Itâ€™s hard to play golf without expectations. Typically you come to the course with expectations based on your previous round or practice sessions. Itâ€™s difficult to not raise the bar or lower our expectations based on recent events. Itâ€™s a natural thing to do, but ultimately will harm your ability to score well. Your judgement on whether you are playing poorly or well is all based on expectations, or in other words what you expect to happen in the future. This is a destructive way to think. Golf should be played in the present, concentrating on each shot in the moment.
Any kind of expectation can cause pressure and tension, leading to poor shot execution. Take the situation where you play the first nine in a medal well and start to dream about posting a good score. We have all been there and instead of focusing on each shot independently you start to focus on your scorecard. Your expectations increase, you begin to feel some tension and before you know it you have given back all the shots you gained on the front nine! It’s far better to follow the advice Karl gave to Louis Oosthuizen, namely stop thinking about your actual score and begin to score your round by marking the number of times you perform a perfect pre-shot routine.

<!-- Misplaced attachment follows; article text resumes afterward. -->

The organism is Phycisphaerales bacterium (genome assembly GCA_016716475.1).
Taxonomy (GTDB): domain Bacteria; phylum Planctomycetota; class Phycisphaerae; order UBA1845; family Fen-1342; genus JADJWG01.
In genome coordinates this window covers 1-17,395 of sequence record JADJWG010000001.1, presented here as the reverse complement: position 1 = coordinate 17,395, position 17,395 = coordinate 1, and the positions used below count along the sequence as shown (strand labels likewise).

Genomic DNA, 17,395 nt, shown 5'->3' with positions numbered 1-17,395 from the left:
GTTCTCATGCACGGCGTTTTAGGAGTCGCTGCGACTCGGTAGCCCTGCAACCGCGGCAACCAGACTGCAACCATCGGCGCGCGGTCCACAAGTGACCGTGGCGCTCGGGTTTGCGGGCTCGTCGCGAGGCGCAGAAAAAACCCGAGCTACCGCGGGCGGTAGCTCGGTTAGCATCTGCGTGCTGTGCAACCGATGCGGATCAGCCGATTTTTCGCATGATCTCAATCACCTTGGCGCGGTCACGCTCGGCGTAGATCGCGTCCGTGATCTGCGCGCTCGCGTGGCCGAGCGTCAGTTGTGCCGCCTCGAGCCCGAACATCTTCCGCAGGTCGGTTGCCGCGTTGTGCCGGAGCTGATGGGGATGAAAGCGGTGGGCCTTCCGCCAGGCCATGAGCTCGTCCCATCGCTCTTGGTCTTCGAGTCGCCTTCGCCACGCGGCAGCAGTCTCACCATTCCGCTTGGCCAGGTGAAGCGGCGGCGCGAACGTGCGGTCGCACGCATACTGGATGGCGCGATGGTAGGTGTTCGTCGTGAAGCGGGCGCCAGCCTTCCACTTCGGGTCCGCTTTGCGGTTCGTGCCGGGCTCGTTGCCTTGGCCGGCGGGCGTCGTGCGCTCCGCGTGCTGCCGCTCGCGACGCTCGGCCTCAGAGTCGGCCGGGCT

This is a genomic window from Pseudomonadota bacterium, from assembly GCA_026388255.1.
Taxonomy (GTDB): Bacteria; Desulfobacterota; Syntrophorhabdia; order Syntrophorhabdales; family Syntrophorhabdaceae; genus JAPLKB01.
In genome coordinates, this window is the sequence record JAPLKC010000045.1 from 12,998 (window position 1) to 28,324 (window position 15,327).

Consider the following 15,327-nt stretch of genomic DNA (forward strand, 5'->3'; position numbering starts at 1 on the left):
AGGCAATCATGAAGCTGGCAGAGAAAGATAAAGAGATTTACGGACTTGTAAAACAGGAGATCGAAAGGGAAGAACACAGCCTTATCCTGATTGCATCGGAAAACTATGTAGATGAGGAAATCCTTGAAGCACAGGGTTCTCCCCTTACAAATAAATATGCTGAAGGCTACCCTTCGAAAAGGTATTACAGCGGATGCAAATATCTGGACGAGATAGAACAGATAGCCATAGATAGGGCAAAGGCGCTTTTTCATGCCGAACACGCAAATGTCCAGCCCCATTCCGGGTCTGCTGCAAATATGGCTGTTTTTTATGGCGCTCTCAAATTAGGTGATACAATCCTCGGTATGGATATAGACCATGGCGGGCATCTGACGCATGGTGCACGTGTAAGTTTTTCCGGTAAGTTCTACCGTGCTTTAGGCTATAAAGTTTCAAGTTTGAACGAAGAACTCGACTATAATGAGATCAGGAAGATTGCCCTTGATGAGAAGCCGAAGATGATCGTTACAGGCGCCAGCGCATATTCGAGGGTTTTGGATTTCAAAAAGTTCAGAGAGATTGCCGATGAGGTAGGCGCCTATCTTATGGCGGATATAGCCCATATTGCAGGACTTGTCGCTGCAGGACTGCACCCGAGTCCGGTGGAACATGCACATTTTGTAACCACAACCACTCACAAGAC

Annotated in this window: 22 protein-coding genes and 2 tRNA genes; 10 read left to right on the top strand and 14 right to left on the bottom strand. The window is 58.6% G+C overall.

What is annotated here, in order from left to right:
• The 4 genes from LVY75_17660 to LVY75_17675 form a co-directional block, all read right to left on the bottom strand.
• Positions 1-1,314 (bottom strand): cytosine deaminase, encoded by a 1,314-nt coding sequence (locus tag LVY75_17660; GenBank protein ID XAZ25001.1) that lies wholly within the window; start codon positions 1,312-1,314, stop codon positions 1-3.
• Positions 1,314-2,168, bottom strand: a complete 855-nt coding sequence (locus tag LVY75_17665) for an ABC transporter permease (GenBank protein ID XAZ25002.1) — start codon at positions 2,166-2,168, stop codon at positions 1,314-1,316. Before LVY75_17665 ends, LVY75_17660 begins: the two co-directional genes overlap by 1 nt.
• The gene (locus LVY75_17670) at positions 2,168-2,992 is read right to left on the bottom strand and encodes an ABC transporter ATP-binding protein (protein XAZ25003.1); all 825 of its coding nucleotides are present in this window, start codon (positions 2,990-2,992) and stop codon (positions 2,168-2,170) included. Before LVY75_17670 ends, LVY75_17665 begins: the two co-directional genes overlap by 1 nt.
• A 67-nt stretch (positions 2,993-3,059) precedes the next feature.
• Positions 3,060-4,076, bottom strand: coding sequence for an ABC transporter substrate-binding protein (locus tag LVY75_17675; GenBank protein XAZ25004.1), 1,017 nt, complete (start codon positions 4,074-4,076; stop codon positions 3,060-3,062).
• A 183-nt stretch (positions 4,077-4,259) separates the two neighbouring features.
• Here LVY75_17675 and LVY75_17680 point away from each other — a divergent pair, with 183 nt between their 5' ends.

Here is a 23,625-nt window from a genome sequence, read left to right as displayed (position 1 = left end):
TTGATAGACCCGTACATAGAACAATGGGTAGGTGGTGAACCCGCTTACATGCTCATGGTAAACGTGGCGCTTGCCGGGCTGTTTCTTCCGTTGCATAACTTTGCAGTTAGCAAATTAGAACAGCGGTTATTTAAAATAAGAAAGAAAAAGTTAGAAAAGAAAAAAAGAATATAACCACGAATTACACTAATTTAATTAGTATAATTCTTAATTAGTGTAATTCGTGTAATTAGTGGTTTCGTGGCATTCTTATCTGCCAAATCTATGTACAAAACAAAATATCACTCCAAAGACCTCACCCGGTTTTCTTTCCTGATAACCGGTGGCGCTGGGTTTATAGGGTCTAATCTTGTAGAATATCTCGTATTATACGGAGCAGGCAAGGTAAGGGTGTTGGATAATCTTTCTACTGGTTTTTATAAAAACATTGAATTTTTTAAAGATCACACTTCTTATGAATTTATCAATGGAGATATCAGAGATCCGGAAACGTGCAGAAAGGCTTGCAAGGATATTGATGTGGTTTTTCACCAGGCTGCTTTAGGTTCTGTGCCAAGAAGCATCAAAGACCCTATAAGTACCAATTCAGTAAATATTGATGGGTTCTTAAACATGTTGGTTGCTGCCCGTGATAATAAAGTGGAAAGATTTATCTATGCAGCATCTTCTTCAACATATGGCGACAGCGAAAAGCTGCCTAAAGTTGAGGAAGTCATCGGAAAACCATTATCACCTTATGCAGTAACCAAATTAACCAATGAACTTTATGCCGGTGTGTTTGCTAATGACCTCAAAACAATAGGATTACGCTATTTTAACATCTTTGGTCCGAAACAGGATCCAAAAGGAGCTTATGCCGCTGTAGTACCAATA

7. Handle bad shots well and move on quickly
Whilst itâ€™s a given you will a bad shot, only you can say how long you will ponder it and allow it to eat into your confidence. The longer you dwell on a poor shot the more you will frustrated and unable to concentrate on the present. Granted you can learn from your mistakes but spending too much time thinking about them is a waste of time, particularly on the course. The solution is to develop a strategy for dealing with bad shots. Karl recommends breathing out completely after a bad shot to expel negative energy and then replacing your club in your bag with the word â€œdoneâ€.